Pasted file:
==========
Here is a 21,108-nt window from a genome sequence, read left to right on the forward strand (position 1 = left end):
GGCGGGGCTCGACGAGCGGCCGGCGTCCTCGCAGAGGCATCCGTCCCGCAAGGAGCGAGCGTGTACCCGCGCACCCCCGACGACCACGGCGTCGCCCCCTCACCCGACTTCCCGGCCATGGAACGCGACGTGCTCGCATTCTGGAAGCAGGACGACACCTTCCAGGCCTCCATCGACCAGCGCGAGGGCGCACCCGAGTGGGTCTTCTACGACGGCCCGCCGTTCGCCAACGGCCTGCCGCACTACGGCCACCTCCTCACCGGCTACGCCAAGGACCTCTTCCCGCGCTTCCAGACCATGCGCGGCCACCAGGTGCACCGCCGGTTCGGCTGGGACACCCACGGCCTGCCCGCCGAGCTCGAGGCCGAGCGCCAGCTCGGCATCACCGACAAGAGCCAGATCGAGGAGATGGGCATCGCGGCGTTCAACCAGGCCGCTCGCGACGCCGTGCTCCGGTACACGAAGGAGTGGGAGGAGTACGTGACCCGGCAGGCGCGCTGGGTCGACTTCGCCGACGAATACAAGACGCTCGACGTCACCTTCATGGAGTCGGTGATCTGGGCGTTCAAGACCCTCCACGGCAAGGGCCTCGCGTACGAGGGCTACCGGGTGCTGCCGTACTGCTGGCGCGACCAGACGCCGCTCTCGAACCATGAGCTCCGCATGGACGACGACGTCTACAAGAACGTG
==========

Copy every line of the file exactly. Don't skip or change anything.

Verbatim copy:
Here is a 21,108-nt window from a genome sequence, read left to right on the forward strand (position 1 = left end):
GGCGGGGCTCGACGAGCGGCCGGCGTCCTCGCAGAGGCATCCGTCCCGCAAGGAGCGAGCGTGTACCCGCGCACCCCCGACGACCACGGCGTCGCCCCCTCACCCGACTTCCCGGCCATGGAACGCGACGTGCTCGCATTCTGGAAGCAGGACGACACCTTCCAGGCCTCCATCGACCAGCGCGAGGGCGCACCCGAGTGGGTCTTCTACGACGGCCCGCCGTTCGCCAACGGCCTGCCGCACTACGGCCACCTCCTCACCGGCTACGCCAAGGACCTCTTCCCGCGCTTCCAGACCATGCGCGGCCACCAGGTGCACCGCCGGTTCGGCTGGGACACCCACGGCCTGCCCGCCGAGCTCGAGGCCGAGCGCCAGCTCGGCATCACCGACAAGAGCCAGATCGAGGAGATGGGCATCGCGGCGTTCAACCAGGCCGCTCGCGACGCCGTGCTCCGGTACACGAAGGAGTGGGAGGAGTACGTGACCCGGCAGGCGCGCTGGGTCGACTTCGCCGACGAATACAAGACGCTCGACGTCACCTTCATGGAGTCGGTGATCTGGGCGTTCAAGACCCTCCACGGCAAGGGCCTCGCGTACGAGGGCTACCGGGTGCTGCCGTACTGCTGGCGCGACCAGACGCCGCTCTCGAACCATGAGCTCCGCATGGACGACGACGTCTACAAGAACGTG